Thanksgiving was not my favorite holiday when I was a kid.
Instead of seeing the holiday as a time for togetherness and gratitude, I have memories of long car rides, endless football games on TV and dishes.
The pumpkin pie was good, but there was no way one piece of pie – and a lot of whipped cream – could help Thanksgiving compete with Halloween or Christmas.
I’m not sure when Thanksgiving shifted from a “grown up holiday” to one I look forward to. Perhaps it was in my teen years, when I discovered the greatness that is my grandmother’s stuffing, or my visits home from college when homemade food was such a luxury.
Or maybe it’s when I graduated from helping with dishes to assisting in preparing part of the meal. Finally, Thanksgiving was no longer a spectator sport.
As you make your Thanksgiving meal, consider asking your youngest guests to lend a hand in the kitchen. It will require some patience on your part – and maybe some extra clean-up, depending on the age of the children – but the benefits are worth it.
Susan Moores, MS, RD, a spokeswoman for the American Dietetic Association, says cooking with kids can help get them interested in trying healthy foods they might otherwise ignore. Not only does cooking with kids encourage them to try healthier foods, this is quality time parents are spending with their children. After all, your child can’t watch TV, play videogame or text if they are chopping up vegetable for a salad.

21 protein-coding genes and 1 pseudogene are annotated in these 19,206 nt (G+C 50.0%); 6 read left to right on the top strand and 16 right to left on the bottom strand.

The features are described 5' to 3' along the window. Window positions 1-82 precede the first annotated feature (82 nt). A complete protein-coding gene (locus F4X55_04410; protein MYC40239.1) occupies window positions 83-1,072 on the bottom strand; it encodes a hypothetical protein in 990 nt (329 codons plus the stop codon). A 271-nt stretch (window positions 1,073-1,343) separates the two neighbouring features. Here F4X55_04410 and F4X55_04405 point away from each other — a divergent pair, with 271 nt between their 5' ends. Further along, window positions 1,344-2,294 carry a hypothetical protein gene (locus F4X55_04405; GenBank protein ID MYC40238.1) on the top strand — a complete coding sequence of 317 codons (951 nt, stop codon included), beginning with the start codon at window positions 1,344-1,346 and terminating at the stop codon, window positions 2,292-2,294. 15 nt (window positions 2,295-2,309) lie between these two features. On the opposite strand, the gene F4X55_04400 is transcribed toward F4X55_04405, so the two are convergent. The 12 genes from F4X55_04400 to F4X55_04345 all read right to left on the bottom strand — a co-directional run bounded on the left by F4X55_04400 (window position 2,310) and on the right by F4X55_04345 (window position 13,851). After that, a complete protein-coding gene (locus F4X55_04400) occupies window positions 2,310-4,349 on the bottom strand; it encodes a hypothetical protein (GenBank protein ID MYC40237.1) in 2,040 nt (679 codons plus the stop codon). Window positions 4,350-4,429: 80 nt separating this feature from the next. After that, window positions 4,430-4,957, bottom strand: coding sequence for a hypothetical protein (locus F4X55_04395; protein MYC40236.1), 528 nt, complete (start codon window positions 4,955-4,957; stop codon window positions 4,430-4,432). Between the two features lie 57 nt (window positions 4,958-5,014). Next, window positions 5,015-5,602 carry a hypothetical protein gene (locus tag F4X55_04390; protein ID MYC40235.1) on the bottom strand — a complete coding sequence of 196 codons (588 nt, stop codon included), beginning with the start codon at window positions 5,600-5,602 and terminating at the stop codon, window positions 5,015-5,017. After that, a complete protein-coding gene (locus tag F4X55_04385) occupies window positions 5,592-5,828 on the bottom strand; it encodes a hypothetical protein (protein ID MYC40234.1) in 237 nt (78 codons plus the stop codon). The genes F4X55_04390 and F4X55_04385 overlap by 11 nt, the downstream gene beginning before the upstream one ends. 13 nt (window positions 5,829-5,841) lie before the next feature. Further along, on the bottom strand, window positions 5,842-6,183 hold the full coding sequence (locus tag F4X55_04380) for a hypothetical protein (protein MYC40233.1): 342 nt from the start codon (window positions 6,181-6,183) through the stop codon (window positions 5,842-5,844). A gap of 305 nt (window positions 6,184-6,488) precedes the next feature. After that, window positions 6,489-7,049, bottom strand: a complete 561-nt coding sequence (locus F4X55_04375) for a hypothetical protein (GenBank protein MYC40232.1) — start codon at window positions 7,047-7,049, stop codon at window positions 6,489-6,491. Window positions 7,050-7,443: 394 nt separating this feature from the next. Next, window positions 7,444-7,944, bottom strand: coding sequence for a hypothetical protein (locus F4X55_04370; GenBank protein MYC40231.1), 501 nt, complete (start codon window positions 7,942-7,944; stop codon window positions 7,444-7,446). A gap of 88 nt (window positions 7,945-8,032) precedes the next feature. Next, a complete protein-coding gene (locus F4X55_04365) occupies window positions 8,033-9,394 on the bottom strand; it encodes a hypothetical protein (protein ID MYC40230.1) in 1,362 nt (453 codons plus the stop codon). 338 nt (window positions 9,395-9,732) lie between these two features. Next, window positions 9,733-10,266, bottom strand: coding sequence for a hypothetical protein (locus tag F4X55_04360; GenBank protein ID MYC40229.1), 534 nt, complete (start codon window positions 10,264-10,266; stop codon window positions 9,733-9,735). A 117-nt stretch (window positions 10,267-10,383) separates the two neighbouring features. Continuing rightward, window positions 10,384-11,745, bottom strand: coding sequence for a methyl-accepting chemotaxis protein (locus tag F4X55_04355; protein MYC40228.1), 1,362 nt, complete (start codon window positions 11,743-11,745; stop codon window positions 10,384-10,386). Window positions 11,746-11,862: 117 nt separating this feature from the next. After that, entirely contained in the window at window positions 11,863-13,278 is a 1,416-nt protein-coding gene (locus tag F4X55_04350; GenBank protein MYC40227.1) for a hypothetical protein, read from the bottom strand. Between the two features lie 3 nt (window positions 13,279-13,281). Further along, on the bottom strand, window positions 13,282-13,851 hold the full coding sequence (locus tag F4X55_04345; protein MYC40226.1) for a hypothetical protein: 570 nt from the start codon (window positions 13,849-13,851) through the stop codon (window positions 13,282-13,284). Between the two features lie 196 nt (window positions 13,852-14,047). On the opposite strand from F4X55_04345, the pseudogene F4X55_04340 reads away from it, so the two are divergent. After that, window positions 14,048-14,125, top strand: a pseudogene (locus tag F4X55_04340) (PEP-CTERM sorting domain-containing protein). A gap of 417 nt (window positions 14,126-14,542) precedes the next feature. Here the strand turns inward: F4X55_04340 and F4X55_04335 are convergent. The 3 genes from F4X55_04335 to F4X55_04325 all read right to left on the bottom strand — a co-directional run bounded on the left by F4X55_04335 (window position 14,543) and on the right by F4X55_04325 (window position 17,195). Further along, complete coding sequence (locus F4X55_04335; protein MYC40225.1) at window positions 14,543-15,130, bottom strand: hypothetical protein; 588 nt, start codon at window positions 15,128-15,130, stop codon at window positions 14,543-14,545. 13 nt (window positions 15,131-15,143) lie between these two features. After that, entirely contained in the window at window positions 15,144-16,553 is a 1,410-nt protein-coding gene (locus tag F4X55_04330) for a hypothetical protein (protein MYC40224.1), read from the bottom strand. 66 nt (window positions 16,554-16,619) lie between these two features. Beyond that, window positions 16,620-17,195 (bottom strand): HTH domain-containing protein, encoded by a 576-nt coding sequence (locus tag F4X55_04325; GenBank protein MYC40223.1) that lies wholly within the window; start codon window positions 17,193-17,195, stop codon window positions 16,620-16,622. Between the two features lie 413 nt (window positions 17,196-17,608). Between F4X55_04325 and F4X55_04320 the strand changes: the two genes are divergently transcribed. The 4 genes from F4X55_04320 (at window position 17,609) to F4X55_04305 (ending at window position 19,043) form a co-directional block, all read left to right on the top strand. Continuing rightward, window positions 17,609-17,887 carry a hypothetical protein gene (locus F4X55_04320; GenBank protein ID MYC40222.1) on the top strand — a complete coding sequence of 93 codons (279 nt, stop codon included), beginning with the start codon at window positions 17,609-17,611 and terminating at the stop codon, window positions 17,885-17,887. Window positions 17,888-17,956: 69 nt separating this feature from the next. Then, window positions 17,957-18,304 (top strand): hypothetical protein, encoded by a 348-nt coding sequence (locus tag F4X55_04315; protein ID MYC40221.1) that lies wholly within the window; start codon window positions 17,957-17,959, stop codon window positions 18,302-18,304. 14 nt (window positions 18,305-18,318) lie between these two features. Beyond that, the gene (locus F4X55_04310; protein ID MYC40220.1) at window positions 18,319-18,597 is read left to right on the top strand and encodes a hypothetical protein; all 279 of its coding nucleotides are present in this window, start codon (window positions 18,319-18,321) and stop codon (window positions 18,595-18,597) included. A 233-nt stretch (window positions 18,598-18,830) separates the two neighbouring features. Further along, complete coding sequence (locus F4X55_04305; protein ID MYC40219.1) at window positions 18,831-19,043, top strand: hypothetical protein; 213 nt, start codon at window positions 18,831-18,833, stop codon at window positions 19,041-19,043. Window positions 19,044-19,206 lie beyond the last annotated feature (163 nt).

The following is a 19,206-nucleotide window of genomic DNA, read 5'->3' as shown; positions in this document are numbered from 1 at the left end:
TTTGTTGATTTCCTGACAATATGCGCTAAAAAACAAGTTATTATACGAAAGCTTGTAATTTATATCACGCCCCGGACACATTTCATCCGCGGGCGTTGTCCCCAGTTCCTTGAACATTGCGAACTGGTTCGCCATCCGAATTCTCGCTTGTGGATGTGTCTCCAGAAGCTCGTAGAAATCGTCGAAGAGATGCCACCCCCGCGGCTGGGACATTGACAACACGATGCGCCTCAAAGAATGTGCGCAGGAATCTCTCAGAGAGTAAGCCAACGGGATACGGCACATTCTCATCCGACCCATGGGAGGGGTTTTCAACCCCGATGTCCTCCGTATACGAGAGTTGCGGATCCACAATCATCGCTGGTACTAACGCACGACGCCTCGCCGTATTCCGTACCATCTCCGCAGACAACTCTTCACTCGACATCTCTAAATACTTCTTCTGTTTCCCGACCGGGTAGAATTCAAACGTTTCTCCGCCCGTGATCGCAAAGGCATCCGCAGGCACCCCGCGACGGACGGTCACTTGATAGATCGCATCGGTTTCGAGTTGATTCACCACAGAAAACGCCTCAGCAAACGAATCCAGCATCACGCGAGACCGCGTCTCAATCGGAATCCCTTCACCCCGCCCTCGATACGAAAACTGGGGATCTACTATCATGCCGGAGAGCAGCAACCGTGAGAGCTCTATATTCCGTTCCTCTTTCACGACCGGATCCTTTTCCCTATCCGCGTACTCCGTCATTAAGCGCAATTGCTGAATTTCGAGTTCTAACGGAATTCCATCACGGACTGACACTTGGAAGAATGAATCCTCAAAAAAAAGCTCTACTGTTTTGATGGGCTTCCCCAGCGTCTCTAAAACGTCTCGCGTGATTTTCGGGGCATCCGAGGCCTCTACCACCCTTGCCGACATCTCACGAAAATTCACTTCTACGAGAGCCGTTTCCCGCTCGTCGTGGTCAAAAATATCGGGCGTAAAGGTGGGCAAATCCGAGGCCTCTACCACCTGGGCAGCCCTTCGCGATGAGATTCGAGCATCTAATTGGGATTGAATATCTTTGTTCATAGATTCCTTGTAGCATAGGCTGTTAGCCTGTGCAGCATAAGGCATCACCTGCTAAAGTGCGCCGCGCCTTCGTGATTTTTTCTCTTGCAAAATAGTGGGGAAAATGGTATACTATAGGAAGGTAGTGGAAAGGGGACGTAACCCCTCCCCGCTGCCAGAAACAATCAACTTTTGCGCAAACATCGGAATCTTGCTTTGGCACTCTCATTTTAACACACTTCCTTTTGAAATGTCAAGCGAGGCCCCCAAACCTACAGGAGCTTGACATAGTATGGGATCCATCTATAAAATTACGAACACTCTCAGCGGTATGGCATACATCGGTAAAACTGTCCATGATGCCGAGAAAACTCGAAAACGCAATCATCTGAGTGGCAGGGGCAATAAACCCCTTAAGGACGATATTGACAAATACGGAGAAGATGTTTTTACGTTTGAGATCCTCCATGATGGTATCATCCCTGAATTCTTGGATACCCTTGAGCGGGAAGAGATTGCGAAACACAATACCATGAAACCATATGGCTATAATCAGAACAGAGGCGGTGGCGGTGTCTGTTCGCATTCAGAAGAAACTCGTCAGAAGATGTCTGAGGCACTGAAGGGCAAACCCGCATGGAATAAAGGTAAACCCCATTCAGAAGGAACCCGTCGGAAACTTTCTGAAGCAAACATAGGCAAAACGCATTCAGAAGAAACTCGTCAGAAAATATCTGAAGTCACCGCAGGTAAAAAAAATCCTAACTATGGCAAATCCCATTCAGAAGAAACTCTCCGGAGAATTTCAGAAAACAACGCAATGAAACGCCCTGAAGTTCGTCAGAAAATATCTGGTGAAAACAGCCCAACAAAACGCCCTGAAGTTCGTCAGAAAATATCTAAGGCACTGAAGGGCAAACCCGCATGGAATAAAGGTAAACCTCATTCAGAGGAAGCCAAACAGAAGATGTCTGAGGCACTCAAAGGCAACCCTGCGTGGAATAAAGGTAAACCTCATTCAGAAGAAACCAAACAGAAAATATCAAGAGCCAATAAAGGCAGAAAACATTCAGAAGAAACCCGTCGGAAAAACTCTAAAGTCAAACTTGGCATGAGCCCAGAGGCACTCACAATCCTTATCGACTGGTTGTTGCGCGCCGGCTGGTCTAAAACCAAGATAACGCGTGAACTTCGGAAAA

Laurie Hendricks of Cedar Rapids says her kids help her preparing vegetables. It’s usually nothing more than washing carrots and celery, and arranging them on a plate, but Hendricks says the simple task keeps the whining at bay. Also, her kids – ages 4 and 6 – usually eat a few vegetables while waiting for dinner.
“It’s a win-win,” she says.
Andrea Border, also of Cedar Rapids, relies on her 7-year-old twin daughter to set the table. This includes making place cards for the family; a chore that keeps her daughter busy while everyone else cooks.
“I hold on to mine every year for her scrapbook,” Border says. “It’s become a fun tradition.”
Just remember kids lose interest quickly, so don’t plan your entire dinner on the assumption that junior will peel all of the potatoes. Give them projects with the expectation that they will be completed halfway at best.